That is why sculptor Gary Spinosa is often unsure of the destination when he begins to mold clay into fantastic forms that have been called “intensely spiritual.”
Spinosa refers to his creative process as a search for the origin: finding the why. He discovers his work’s meaning the way a jazz performer embarks on an improvisational riff.
“A musician may start with a theme and come up with phrases in his music that veer off from where he started, but are powerful and beautiful and meaningful,” he explains.
Spinosa, a 1972 Cleveland Institute of Art graduate, earned his master’s of fine arts from Pennsylvania’s Edinboro University. Today, Spinosa creates his art on his Pennsylvania farm — usually alone so he can find that “place” where spontaneity rules.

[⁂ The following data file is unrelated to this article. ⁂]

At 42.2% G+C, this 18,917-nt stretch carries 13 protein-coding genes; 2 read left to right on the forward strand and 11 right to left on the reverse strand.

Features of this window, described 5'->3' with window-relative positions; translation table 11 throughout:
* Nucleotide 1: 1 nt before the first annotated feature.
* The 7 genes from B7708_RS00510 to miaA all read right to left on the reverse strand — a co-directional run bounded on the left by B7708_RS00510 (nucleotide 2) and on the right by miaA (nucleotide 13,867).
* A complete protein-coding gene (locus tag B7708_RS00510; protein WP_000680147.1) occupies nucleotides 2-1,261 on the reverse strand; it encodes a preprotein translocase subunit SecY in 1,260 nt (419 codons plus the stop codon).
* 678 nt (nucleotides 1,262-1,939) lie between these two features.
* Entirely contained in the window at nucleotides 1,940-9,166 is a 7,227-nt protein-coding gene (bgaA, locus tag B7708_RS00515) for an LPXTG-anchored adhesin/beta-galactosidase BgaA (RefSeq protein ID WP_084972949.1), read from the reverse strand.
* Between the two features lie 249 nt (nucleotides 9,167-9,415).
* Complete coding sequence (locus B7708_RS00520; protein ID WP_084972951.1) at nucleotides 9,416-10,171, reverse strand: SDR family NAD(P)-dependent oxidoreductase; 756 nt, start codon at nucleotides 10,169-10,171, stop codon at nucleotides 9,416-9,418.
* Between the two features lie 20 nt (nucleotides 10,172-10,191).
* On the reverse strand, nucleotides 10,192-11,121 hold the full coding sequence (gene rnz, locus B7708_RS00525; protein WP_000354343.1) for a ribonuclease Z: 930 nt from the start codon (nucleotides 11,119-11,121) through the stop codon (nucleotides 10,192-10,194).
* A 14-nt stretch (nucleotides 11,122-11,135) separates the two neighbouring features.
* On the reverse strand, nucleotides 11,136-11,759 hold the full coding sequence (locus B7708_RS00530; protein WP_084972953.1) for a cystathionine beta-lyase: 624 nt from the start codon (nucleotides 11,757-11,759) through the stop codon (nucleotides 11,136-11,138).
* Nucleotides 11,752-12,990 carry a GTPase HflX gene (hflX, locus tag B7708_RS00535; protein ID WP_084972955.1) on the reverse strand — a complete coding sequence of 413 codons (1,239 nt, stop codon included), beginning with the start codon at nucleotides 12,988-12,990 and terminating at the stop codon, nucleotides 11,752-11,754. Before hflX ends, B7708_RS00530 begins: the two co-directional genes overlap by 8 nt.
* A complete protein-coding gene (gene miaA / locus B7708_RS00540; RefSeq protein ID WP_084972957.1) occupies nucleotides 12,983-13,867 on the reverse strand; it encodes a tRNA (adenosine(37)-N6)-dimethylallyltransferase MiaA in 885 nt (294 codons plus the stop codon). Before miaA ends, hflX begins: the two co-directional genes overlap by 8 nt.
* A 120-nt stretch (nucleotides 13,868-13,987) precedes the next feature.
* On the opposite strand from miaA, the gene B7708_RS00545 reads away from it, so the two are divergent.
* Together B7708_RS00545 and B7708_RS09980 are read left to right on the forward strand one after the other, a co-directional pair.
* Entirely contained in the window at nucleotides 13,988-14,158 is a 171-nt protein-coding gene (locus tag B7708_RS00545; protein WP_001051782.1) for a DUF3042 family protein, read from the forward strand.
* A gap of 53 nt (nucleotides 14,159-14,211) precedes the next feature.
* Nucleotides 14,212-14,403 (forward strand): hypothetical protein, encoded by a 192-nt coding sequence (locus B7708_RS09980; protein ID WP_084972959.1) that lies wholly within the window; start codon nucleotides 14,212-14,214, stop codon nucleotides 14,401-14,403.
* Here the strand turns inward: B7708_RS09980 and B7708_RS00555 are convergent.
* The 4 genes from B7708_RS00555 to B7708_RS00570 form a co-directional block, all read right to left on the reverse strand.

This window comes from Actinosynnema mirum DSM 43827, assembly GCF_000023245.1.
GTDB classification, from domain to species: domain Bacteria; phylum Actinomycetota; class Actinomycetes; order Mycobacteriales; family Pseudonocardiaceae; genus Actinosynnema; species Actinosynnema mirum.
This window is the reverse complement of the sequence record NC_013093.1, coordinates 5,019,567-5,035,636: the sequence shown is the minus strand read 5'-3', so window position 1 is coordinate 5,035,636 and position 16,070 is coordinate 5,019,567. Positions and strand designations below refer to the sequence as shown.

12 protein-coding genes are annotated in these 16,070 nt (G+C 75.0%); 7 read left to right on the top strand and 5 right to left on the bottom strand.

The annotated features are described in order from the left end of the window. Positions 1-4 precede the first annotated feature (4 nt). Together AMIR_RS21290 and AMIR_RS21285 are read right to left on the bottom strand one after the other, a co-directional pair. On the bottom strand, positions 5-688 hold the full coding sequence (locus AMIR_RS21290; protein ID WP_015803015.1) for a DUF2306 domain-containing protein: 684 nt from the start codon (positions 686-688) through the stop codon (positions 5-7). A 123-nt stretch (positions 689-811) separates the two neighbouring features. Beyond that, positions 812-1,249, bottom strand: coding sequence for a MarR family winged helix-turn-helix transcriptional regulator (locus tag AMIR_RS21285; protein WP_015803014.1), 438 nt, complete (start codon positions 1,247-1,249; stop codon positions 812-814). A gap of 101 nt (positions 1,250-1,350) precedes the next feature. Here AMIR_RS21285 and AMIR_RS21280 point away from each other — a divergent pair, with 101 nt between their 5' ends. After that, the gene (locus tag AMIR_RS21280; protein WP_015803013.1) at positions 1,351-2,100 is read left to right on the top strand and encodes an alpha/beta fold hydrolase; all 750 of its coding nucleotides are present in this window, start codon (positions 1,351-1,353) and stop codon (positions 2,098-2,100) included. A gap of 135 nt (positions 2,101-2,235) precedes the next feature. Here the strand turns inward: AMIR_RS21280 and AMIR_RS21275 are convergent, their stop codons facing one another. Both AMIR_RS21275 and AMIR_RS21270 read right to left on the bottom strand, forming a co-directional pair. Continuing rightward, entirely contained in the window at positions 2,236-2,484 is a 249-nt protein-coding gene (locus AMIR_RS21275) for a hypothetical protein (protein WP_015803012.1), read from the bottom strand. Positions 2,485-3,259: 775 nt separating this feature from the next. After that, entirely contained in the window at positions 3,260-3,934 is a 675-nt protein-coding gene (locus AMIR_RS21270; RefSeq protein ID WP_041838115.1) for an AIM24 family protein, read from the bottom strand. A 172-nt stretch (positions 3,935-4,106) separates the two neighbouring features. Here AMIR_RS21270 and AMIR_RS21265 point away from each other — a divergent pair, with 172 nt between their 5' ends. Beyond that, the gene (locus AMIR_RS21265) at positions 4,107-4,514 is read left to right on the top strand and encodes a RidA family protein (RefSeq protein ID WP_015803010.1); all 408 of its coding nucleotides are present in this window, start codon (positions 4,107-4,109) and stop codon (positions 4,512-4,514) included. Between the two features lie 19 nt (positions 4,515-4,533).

That instinct rerouted his initial intention to create a sculpture of his dog, a shepherd-lab mix. Without a photo or his companion nearby, Spinosa interpreted his idea of “dog.”
“I wanted to allow myself to stylize — to let go, to improvise,” he says.
The final product, “Dog of Sorrow,” is actually a self-portrait, Spinosa says.
Some critics call what Spinosa does religious. The artist agrees, but then hesitates. “If I use the word religion, I’m using it in the sense of the root of the word: to reconnect with the source.”
Spinosa will reconnect with Cleveland Sept. 7 through Oct. 27 as his exhibition Through Forests of Symbols visits The Sculpture Center.
“My work started really blossoming and developing in Cleveland,” Spinosa says, adding that the University Circle neighborhood fosters “collective energy” that inspired his early career.
He hopes his exhibition will invoke similar “vibration” in others. “These symbolic arrangements can activate something in your psyche that will turn on the imagination.”
Visit www.sculpturecenter.org for more information.